As things stand, the changes UEFA proposed to carry out the Champions League in future is almost identical to what the Real Madrid President did to run the Super League, so we leave it to you to decide who is the bigger villain here.
We could have as many allegations, criticisms, and hard words as those responsible but do they even deserve that? No, they don't.
As far as the Villains of the Super League are concerned, it is everyone who had the discretion to make money from people's emotions, everyone who suddenly woke up when things started to trouble their pockets.
Everyone who thought that the sport is all about a set of 12-15 clubs from the best leagues in the world, so why not play them together and play against them in such difficult times, while the rest of the community suffered.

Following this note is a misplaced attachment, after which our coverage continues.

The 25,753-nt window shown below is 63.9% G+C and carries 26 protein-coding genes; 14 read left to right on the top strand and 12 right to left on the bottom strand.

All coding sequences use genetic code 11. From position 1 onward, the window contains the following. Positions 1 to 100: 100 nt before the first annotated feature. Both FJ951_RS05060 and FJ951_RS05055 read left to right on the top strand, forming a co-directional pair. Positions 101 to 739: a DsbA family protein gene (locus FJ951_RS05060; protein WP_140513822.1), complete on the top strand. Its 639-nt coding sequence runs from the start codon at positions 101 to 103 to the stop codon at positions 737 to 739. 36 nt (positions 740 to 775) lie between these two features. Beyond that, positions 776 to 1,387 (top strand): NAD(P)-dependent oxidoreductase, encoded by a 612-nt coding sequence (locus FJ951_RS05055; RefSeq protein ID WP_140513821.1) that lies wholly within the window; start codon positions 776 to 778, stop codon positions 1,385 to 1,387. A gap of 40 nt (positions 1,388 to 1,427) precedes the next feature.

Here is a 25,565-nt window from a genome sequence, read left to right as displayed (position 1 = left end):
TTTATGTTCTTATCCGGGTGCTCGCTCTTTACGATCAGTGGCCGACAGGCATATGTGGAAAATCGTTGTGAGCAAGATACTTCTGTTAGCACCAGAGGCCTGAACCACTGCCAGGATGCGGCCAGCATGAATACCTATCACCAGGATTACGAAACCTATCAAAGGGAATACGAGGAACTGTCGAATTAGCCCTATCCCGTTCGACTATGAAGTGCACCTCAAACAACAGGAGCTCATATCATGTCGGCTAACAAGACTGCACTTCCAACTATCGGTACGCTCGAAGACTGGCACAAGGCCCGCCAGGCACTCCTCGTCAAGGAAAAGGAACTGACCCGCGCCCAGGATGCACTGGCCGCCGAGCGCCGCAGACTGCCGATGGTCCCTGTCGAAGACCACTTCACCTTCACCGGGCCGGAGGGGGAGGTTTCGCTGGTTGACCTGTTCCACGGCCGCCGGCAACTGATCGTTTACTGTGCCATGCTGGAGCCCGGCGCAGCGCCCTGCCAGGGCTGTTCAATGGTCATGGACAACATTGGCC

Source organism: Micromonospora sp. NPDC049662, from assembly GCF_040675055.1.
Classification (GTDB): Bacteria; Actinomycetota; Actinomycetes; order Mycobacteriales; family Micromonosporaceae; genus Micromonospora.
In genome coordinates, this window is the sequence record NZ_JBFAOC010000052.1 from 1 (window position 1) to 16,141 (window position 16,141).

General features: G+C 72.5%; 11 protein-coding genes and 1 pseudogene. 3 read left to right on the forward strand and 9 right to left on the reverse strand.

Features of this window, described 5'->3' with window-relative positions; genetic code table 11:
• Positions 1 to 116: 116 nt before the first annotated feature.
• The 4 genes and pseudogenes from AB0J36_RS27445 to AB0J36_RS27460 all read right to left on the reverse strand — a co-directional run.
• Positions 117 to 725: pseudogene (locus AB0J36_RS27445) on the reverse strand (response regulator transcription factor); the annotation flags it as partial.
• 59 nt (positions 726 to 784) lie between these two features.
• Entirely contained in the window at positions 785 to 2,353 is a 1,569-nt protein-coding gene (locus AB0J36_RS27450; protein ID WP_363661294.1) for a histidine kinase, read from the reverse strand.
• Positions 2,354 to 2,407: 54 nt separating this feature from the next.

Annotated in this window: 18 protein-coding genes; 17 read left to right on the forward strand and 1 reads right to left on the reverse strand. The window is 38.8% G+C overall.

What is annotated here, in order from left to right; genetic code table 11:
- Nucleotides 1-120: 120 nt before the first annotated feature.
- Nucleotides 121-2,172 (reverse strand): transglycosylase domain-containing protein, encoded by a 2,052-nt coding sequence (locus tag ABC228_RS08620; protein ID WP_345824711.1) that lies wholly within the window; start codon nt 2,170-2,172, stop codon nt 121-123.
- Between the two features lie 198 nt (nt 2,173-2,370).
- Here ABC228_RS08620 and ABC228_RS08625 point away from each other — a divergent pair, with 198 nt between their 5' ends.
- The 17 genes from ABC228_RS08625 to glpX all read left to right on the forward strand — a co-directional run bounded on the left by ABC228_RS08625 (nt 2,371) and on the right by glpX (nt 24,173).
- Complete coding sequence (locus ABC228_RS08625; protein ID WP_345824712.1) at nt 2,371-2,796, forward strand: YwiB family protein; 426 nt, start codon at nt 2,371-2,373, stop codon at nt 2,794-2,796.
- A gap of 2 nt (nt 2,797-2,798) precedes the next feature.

UEFA and FIFA
Some of the major governing bodies and organizations that were strongly against the Super League are no less than the others too. Organizations that abruptly changed formats and made visible to the world how instantly one can act if something affects them adversely.
The same organization goes pale when cases of racism are reported when the procedure takes months to be made official despite clear evidence, and when clubs once convicted with bans suddenly play again in the next season.
Pep Guardiola has openly criticized the role of UEFA in forcing the big clubs to break away and form the Super League.
Last but not the least, the organizations that show that they care so much for the fans and the community but the main reason being the loss that the Super League would've troubled them with. You didn't know it then, but you know who they are now.